Isn’t it? Isn’t it? But it’s wrong for me to be gay now because I’ve been in the business for 12 years. It’s good to be gay or anything outrageous if your new. But even if I tried that, people would start yawning ‘Oh god here’s Freddie Mercury saying he’s gay because it’s trendy to be gay’

MM: Haven’t you always played with that image though?

When I started off, rock bands were all wearing jeans, and suddenly here’ Freddie Mercury in a Zandra Rhodes frock with make-up and black nail varnish. It was totally outrageous. In a way |Boy George has just updated that thing, the whole glam-rock bit. George is more like a drag queen. It’s the same outrage it’s doubled.

MM: John aren’t you fed up with Queen’s manipulation of a flamboyant, camp image for more than a decade?

John Deacon: I don’t think about it much. We just go on stage and we are who we are. Obviously most of that comes from Freddie. He’s always been that way. I do sometimes but that’s just a personal opinion. I don’t much like the ‘It’s A hard Life’ video. For me that’s too contrived, too dressed up.

Roger Taylor: Yeah, I tried to get most of my scenes out of that one.

MM: Brian they like you at Guitar Player magazine. Wouldn’t you prefer it if Queen was more musical and less theatrical?

Brian May: That’s a very loaded question. Not easy to answer. I like the dramatic side of it in terms of dramatic accompaniment to the music. Because the music is dramatic. I don’t think we end being less musical because we get involved in the theatrics. If your asking what kind of theatrics I like that’s a different question, I prefer rock theatrics to showbiz theatrics. We all have different feelings on that.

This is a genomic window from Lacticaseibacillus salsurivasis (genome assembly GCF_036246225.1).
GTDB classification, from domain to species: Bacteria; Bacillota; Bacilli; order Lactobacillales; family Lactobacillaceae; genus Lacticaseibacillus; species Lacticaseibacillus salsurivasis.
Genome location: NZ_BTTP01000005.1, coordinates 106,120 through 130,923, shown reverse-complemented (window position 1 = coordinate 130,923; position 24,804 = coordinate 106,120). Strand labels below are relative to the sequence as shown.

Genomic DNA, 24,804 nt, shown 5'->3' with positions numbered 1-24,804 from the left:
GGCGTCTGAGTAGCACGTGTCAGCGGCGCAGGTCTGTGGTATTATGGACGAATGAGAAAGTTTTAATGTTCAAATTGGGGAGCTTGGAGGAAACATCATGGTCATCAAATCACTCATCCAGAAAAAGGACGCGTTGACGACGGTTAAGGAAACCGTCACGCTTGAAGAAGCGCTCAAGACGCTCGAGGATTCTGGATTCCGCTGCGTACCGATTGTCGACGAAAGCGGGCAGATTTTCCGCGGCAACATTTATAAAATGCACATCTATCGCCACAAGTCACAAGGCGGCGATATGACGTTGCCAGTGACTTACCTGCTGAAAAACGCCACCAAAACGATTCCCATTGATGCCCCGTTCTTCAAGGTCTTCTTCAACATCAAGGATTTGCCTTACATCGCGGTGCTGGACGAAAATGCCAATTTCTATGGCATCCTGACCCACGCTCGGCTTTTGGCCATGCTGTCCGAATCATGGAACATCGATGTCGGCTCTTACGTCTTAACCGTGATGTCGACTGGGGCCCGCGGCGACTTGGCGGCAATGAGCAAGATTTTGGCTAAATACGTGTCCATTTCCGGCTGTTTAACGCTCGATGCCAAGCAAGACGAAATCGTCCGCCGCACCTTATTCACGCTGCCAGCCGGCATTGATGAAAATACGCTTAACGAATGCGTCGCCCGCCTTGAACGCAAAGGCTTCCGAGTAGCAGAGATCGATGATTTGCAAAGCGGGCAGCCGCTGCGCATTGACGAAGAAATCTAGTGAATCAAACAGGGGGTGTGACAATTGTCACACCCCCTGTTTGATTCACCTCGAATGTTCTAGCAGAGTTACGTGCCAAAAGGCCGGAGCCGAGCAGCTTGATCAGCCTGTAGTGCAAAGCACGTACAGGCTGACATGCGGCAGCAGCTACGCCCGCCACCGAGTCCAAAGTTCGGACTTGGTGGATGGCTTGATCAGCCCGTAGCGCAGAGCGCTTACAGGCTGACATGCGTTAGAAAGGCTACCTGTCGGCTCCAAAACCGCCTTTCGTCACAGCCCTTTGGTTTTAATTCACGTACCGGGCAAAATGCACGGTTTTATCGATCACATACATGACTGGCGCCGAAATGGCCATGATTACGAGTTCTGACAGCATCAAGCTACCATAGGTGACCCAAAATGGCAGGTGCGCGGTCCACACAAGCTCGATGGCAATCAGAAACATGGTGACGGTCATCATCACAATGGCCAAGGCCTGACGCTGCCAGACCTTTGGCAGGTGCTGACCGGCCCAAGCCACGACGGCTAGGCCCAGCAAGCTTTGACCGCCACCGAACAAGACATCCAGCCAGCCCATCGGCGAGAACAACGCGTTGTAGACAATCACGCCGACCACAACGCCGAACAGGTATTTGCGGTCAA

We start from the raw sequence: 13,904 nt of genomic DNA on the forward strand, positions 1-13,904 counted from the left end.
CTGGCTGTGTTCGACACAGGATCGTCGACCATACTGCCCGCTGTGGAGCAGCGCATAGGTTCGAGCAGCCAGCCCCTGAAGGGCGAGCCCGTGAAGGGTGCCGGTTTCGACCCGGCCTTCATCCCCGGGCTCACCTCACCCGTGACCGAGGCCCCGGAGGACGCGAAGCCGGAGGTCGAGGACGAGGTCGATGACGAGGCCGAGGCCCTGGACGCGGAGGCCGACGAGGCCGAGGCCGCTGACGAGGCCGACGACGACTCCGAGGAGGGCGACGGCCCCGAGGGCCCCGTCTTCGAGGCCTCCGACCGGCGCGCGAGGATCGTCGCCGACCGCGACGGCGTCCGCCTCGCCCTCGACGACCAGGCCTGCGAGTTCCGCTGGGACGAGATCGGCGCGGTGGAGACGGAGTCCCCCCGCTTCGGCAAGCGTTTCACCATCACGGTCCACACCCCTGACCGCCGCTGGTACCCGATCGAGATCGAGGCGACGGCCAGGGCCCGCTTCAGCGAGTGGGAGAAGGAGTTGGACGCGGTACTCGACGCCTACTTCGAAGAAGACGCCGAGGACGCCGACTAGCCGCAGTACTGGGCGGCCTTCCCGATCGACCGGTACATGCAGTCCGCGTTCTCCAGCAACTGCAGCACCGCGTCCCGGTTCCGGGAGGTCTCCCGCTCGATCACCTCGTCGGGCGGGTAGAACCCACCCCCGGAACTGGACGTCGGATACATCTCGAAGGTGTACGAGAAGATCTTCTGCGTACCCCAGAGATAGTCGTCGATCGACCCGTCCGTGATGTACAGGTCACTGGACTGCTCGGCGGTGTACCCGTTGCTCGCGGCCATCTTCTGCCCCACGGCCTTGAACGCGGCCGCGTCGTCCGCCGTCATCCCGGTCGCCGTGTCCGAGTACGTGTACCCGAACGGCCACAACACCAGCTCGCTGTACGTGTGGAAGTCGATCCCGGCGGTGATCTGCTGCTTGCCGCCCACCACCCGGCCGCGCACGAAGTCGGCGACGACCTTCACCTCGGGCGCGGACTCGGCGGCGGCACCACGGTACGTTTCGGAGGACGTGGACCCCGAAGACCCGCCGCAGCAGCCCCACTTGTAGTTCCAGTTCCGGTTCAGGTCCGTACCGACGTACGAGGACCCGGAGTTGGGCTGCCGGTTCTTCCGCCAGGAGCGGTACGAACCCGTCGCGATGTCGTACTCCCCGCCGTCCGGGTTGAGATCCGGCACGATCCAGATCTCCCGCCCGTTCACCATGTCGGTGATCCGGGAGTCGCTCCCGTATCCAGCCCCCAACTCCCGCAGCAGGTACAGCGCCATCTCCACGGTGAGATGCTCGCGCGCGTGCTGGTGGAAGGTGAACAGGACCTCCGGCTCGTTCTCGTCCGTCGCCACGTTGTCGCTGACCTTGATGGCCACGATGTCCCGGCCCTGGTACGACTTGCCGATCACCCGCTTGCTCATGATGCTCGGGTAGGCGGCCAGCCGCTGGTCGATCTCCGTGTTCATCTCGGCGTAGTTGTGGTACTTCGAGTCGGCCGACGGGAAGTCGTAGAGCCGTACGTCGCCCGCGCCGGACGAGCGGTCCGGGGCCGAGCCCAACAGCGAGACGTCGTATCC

MM: You mean you’d like to throw away the camp end of it?

You can’t throw it away because there’s four of us in the band and we all have to have some kind of outlets.

MM: And when the ‘showbiz theatrics’ dominate?

Sometimes it can be too much. Or maybe that’s just an inside view, The man in the street loves all that stuff. Like if you have two consecutive tracks on an album and one is more musical and the other is more…..camp or just more easy to assimilate, there’s no question which one the public will go for. I sometimes get the feeling that the musical details I concern myself with are only noticed by me and a few other guitar players. I consider myself a craftsman really and approach studio work in that way.

MM: Freddie Mercury says that the reason Queen albums take so long to record is because you can spend a year working on one song, while he likes to do one a day.